In the event she still, “wanted to explode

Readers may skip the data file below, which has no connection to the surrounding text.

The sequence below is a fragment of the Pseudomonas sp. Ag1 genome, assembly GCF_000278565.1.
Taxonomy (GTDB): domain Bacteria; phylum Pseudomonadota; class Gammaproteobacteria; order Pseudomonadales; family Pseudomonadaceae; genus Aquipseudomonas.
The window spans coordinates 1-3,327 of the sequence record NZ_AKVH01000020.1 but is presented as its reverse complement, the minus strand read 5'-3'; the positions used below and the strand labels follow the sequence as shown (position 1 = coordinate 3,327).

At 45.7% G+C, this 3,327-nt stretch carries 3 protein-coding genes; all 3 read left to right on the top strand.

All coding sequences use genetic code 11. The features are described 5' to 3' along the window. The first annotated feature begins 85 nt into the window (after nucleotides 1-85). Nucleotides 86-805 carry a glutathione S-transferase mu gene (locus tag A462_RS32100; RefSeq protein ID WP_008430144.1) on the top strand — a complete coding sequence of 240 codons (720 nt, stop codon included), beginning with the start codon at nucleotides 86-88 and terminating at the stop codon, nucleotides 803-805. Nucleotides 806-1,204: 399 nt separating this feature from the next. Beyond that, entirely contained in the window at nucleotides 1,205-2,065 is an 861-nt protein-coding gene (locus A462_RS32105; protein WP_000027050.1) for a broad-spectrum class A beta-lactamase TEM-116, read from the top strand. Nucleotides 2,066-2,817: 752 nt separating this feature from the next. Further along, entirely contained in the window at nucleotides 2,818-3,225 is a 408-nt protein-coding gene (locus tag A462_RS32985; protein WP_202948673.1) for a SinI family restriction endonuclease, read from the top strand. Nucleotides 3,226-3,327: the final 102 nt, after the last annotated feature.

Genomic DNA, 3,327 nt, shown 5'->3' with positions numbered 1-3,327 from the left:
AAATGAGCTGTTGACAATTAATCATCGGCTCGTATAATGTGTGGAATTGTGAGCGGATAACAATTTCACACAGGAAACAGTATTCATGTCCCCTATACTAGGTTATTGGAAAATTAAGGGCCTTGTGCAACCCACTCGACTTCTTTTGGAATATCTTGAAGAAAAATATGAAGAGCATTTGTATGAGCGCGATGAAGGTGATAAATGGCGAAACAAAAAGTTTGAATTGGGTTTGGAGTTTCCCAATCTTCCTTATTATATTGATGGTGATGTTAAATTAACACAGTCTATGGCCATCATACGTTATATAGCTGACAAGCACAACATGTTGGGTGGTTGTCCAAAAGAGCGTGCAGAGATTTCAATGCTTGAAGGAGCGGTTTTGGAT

In the story, “Cherry Bomb,” Maxine Clair writes about her contingencies with her cousins over the summer afore their fifth grade year in school. She utilizes her past in the story to show how callow she was during her adolescent years. Throughout her story, Clair expresses point of view and figurative language to characterize her memories as childish. Maxine uses point of view in many ways throughout the passage to exploit the immaturity and naivete of the little girl. Over the summer the young girl and her cousins were playing with the cherry bombs when it suddenly exploded in Eddy’s eye. The calmness she had toward this disaster of an event showed how through her eyes this was not a big deal. She even said, “I kept it in my cigar box as a sort of memento of good times,” but in fact this was not a good time, but an event where something so precious was taken away from a growing child still learning how to live in the world. The child most likely did not realize the extent of losing an eye’s effect on a child’s life. After the event she still, “wanted to explode it,” but her mother, “had threatened to do worse to us if we so much as looked at fireworks again,” because her mother understood the danger of playing with cherry bombs. When Eddy had gave his last cherry bomb it showed how he matured and realized that there was more to life than playing around with dangers like the cherry bomb. The poor judgment or lack of understanding of how dangerous playing with a bomb or losing an eye is, the narrator shows how naive she actually is. Young children all over the world hear or read stories and parables of different plots to entertain the mind like the little girls father had told her tales of The Hairy Monster. Maxine showed immaturity through point of view by suggesting the Hairy Man was hiding at the yellow house. The Hairy Man is a child’s fairy tale fantasy like the monster under the bed. But the Hairy Man was in fact just a, “wooly-headed and bearded,” man that was suffering through P.T.S.D. where he mother described him as, “shell-shocked,” simplifying the name disorder to something easy for a child to grasp and understand. ¬†¬†Moreover, the narrator uses figurative language many times in the essay to depict that the young girl is still merely a child at heart and at mind. Maxine used imagery throughout the excerpt to make it as though the girl was a child through her eyes. She had described herself and her cousin sitting on ice or licking it and, “Bea, combed and braided,” the grass which a young child would actually do. Likewise she used descriptive imagery implying how a child would trace the exact steps into finding where her cigar box was. She explains through a lengthy process about what actions had to take place to find her box like placing one foot in front of the other and to slue your feet, and walk squat-legged like a child would describe. However, an adult would be able to explain this concisely. Children are prone to rambling on and on about things and going into great detail which portrays that the girl was also rambling on and on making herself seem immature and childish. Maxine Clair used different techniques to depict how immature the girl in the passage was by using point of view and figurative language. Through using cliche fairy tales and catastrophic events she showed the innocence of a child’s mind to help identify the immaturity in the girl in the excerpt. She uses literary techniques to portray the youthfulness and naivette in the child.